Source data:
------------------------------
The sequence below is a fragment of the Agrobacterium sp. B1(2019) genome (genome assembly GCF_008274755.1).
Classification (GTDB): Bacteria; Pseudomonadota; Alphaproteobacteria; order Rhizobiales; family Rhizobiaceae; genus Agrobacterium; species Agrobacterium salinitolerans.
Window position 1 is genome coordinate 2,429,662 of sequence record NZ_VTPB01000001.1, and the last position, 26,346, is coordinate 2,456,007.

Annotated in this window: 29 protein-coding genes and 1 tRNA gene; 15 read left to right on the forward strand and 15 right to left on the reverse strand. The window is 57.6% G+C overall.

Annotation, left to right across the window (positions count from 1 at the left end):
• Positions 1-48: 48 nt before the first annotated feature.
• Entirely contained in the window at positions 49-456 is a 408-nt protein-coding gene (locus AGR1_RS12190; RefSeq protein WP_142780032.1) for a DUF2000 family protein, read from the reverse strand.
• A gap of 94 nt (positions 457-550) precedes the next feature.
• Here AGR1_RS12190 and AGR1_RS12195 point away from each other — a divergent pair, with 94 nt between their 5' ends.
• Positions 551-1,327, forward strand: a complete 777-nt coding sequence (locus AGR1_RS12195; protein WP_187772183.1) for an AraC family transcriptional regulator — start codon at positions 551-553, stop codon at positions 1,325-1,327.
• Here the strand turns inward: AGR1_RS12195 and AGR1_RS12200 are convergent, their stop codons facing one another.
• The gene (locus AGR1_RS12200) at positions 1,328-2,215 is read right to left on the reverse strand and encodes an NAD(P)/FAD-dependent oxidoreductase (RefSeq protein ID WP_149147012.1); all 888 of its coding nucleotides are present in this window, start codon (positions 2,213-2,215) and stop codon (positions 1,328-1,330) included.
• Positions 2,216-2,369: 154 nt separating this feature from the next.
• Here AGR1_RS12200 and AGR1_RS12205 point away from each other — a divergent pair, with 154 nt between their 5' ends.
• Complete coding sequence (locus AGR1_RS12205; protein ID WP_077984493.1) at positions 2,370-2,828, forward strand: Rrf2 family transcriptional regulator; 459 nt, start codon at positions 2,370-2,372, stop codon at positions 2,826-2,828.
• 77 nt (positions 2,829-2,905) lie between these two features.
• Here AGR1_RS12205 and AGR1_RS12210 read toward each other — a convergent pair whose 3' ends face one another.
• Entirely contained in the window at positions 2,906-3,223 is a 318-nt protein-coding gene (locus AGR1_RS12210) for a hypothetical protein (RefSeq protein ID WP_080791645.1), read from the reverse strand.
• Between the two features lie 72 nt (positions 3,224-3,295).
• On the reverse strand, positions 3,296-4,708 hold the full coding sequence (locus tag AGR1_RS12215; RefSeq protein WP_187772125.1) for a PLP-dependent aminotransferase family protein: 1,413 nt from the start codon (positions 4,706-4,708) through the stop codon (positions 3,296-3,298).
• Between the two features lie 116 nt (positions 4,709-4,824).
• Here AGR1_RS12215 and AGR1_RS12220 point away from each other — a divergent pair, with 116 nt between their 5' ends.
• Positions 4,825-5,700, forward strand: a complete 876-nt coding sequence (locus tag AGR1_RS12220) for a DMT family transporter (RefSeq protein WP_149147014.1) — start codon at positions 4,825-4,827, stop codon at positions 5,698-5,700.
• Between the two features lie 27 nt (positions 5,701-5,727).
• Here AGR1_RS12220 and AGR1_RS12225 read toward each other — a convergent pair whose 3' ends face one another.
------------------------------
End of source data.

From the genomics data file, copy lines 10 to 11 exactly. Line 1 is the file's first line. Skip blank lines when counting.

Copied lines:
• Positions 551-1,327, forward strand: a complete 777-nt coding sequence (locus AGR1_RS12195; protein WP_187772183.1) for an AraC family transcriptional regulator — start codon at positions 551-553, stop codon at positions 1,325-1,327.
• Here the strand turns inward: AGR1_RS12195 and AGR1_RS12200 are convergent, their stop codons facing one another.